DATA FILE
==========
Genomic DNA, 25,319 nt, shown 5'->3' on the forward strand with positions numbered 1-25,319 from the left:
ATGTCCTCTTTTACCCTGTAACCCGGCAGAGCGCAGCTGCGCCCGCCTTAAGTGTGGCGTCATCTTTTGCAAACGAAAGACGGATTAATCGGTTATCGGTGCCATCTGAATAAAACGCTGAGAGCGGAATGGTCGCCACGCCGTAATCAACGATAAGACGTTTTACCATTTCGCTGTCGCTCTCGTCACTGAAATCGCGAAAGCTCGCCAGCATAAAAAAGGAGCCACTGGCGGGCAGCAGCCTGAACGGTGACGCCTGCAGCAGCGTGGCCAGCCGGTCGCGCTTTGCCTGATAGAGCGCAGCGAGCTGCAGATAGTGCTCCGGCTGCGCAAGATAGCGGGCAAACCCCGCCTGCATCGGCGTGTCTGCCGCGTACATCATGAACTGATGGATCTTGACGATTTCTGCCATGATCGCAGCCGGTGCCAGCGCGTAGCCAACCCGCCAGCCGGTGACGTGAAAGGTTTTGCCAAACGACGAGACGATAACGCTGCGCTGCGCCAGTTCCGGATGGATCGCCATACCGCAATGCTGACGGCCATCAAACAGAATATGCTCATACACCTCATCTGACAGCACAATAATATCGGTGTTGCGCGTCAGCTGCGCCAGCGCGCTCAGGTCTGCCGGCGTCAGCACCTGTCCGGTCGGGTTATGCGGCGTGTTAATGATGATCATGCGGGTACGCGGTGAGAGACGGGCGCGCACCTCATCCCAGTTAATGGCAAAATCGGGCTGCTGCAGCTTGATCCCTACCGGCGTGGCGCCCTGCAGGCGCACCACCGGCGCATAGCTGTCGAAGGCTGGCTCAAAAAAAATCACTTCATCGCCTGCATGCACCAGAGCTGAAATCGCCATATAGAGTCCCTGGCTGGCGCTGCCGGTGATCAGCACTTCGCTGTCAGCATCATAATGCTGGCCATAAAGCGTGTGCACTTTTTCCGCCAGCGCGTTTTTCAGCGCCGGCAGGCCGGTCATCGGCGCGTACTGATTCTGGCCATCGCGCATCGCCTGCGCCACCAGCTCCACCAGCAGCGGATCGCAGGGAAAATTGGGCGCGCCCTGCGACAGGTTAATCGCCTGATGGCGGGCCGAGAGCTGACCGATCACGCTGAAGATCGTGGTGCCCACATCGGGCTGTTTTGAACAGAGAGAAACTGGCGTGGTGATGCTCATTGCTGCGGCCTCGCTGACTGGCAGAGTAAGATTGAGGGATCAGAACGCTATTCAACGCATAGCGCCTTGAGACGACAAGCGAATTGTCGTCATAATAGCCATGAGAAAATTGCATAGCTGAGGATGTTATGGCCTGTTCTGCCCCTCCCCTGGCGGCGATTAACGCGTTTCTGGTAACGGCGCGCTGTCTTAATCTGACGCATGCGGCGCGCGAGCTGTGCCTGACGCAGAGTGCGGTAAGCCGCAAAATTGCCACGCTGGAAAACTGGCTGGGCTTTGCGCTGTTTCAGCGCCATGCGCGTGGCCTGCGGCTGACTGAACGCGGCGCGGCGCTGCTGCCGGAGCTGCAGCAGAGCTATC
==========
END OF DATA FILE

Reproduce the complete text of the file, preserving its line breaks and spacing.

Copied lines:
Genomic DNA, 25,319 nt, shown 5'->3' on the forward strand with positions numbered 1-25,319 from the left:
ATGTCCTCTTTTACCCTGTAACCCGGCAGAGCGCAGCTGCGCCCGCCTTAAGTGTGGCGTCATCTTTTGCAAACGAAAGACGGATTAATCGGTTATCGGTGCCATCTGAATAAAACGCTGAGAGCGGAATGGTCGCCACGCCGTAATCAACGATAAGACGTTTTACCATTTCGCTGTCGCTCTCGTCACTGAAATCGCGAAAGCTCGCCAGCATAAAAAAGGAGCCACTGGCGGGCAGCAGCCTGAACGGTGACGCCTGCAGCAGCGTGGCCAGCCGGTCGCGCTTTGCCTGATAGAGCGCAGCGAGCTGCAGATAGTGCTCCGGCTGCGCAAGATAGCGGGCAAACCCCGCCTGCATCGGCGTGTCTGCCGCGTACATCATGAACTGATGGATCTTGACGATTTCTGCCATGATCGCAGCCGGTGCCAGCGCGTAGCCAACCCGCCAGCCGGTGACGTGAAAGGTTTTGCCAAACGACGAGACGATAACGCTGCGCTGCGCCAGTTCCGGATGGATCGCCATACCGCAATGCTGACGGCCATCAAACAGAATATGCTCATACACCTCATCTGACAGCACAATAATATCGGTGTTGCGCGTCAGCTGCGCCAGCGCGCTCAGGTCTGCCGGCGTCAGCACCTGTCCGGTCGGGTTATGCGGCGTGTTAATGATGATCATGCGGGTACGCGGTGAGAGACGGGCGCGCACCTCATCCCAGTTAATGGCAAAATCGGGCTGCTGCAGCTTGATCCCTACCGGCGTGGCGCCCTGCAGGCGCACCACCGGCGCATAGCTGTCGAAGGCTGGCTCAAAAAAAATCACTTCATCGCCTGCATGCACCAGAGCTGAAATCGCCATATAGAGTCCCTGGCTGGCGCTGCCGGTGATCAGCACTTCGCTGTCAGCATCATAATGCTGGCCATAAAGCGTGTGCACTTTTTCCGCCAGCGCGTTTTTCAGCGCCGGCAGGCCGGTCATCGGCGCGTACTGATTCTGGCCATCGCGCATCGCCTGCGCCACCAGCTCCACCAGCAGCGGATCGCAGGGAAAATTGGGCGCGCCCTGCGACAGGTTAATCGCCTGATGGCGGGCCGAGAGCTGACCGATCACGCTGAAGATCGTGGTGCCCACATCGGGCTGTTTTGAACAGAGAGAAACTGGCGTGGTGATGCTCATTGCTGCGGCCTCGCTGACTGGCAGAGTAAGATTGAGGGATCAGAACGCTATTCAACGCATAGCGCCTTGAGACGACAAGCGAATTGTCGTCATAATAGCCATGAGAAAATTGCATAGCTGAGGATGTTATGGCCTGTTCTGCCCCTCCCCTGGCGGCGATTAACGCGTTTCTGGTAACGGCGCGCTGTCTTAATCTGACGCATGCGGCGCGCGAGCTGTGCCTGACGCAGAGTGCGGTAAGCCGCAAAATTGCCACGCTGGAAAACTGGCTGGGCTTTGCGCTGTTTCAGCGCCATGCGCGTGGCCTGCGGCTGACTGAACGCGGCGCGGCGCTGCTGCCGGAGCTGCAGCAGAGCTATC